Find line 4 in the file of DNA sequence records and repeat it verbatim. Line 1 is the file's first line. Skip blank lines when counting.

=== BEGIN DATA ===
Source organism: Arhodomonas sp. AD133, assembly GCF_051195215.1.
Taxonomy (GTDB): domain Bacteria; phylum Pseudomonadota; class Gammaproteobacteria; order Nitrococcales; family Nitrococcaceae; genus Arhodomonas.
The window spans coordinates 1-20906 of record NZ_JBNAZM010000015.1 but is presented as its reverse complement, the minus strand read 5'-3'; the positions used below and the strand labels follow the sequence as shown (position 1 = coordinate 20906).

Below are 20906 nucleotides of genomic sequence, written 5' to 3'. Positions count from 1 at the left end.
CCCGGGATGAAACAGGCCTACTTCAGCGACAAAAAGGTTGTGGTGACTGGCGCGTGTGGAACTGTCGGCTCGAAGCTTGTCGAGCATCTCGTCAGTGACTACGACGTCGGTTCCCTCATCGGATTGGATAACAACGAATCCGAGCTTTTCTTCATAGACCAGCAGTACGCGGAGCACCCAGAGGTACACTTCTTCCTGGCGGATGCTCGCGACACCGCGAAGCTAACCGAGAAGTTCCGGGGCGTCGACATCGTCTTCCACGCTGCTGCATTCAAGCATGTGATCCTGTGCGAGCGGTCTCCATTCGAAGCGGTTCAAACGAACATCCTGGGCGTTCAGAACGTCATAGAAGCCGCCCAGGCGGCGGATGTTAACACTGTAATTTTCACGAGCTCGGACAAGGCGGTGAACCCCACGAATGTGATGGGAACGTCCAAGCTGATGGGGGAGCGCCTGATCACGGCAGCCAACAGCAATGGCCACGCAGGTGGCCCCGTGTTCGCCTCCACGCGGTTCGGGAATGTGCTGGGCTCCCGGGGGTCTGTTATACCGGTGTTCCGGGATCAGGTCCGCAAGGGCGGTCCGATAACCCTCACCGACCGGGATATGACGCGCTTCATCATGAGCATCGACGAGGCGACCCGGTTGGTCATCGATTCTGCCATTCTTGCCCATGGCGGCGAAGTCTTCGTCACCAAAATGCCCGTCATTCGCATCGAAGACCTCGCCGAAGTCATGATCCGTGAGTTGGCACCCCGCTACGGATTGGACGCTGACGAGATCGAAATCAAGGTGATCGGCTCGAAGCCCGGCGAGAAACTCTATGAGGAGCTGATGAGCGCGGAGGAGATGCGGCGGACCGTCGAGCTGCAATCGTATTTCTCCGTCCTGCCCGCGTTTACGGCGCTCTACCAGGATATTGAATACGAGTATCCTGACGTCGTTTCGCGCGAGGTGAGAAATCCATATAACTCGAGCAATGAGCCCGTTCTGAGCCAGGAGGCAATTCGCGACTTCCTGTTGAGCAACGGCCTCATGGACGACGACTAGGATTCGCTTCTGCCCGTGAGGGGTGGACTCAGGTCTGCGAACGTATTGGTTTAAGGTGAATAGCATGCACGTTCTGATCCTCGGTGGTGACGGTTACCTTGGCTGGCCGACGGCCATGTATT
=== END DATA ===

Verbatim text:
Below are 20906 nucleotides of genomic sequence, written 5' to 3'. Positions count from 1 at the left end.